Criss’s pitch perfect performance is a revelation and the opening night the sold out audience was jumping and whooping, shouting out the lyrics to the songs. Most fans picked up the catchy songs from 2001 film that was a huge underground hit and John Cameron Mitchell’s first directed film, that he stars in. “Tear Me Down” opens the 100 minute rock show designed as if we are seeing one of his many dive bar concerts. Criss and company take over the HURT LOCKER THE MUSICAL set that includes a full size car that Hedwig uses as his stage. Structured as a one-night concert by the fledgling bar star and her glam rock backing band, the setting allows Hedwig, born Hansel Schmidt, to recount her life story: abuse at the hands of a GI father and neglect by an East German mother; a quickie marriage to an American soldier and a bungled sex-change operation; a songwriting and romantic partnership with a teenage Christian Twink named Tommy Gnosis who is yet another betrayal, another abandonment, but our Heroine is a survivor.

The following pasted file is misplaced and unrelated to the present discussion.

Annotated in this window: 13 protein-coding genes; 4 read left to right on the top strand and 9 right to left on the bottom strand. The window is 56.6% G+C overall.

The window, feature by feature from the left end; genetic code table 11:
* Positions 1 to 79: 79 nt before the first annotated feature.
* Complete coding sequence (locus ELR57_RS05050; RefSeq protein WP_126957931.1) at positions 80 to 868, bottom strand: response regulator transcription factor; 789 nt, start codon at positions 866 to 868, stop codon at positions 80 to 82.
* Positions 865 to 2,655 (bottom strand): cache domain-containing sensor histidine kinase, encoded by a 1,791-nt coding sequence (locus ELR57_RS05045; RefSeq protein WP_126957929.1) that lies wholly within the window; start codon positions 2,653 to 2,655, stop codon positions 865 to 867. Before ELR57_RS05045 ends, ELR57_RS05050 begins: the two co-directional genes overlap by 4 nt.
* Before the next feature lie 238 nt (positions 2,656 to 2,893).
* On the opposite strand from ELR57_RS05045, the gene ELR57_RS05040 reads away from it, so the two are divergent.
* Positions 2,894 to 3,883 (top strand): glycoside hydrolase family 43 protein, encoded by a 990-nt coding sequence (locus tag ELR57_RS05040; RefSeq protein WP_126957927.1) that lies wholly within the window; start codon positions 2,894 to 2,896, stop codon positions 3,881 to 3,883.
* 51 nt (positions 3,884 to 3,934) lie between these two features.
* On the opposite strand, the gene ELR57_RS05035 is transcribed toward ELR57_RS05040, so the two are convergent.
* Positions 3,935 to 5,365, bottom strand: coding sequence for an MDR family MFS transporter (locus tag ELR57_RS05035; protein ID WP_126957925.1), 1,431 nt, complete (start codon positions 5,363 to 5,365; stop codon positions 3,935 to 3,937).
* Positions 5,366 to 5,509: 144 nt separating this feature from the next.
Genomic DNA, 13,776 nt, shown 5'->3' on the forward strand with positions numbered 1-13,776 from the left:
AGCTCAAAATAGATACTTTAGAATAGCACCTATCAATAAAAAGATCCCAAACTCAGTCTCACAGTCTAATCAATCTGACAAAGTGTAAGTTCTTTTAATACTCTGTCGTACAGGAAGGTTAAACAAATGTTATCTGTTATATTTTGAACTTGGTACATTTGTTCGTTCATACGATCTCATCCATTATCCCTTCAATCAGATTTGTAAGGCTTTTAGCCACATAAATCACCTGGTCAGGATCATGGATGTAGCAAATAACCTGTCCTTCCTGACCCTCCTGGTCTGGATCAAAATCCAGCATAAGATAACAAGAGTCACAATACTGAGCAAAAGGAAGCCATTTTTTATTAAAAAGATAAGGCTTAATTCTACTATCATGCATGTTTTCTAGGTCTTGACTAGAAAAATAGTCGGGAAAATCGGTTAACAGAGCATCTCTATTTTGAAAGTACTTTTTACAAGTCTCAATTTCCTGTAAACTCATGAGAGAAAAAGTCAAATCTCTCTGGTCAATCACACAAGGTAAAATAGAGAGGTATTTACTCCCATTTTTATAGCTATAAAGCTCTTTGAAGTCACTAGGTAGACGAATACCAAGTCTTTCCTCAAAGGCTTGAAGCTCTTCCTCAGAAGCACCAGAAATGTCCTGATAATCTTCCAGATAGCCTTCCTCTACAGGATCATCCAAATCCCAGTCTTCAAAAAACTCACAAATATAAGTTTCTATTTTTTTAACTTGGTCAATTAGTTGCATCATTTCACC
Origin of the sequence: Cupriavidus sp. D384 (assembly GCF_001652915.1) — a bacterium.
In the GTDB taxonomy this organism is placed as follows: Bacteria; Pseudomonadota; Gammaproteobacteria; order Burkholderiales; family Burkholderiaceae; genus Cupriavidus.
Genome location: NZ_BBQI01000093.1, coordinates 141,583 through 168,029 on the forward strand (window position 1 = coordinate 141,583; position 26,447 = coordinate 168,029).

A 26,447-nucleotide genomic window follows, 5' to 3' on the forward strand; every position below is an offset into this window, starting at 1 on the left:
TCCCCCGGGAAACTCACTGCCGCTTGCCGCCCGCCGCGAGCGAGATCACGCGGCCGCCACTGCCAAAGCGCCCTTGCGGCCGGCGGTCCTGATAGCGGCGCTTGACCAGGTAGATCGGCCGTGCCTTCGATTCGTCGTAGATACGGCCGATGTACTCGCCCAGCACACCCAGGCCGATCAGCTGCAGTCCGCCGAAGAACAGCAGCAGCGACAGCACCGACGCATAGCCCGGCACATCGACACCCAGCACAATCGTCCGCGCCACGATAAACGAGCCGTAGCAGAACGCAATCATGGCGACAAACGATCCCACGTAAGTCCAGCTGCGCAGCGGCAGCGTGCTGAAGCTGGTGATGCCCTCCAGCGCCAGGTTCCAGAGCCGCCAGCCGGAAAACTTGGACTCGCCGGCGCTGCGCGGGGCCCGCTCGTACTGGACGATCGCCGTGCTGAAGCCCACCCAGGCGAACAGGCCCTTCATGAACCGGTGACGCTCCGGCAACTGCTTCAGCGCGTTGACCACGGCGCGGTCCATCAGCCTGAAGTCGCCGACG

Criss gets strong support from a twistedly, charismatic Lena Hall as Yitzhak, and four onstage rock musicians, bang-up glam costumes by Arianne Phillips, and those winning wigs by Mike Potter called out in the song “Wig in a Box.” The local audience fell right into the chorus of this tune. Kevin Adams’ lighting is rock concert perfect and the artful animations add detail and spectacle. “The Origin of Love” is moving with the projected animation that captures the power of the song. The intensely charismatic Hedwig, and Criss fits the bill and more as the self-obsessed, spiteful, and gleefully punning anti- hero who proves herself heroic after all soldiering on through disappointment after disappointment. Criss’ story telling of Hedwig’s life is sincere and he captures that moment of childhood dreams as he shoves his head into his mother's oven. “Sugar Daddy” written by Justin Craig, brings the rocker into the audience to meet some of the older men in the front rows and perform that classic “Look it's a car wash” as she humps a darling silver haired man.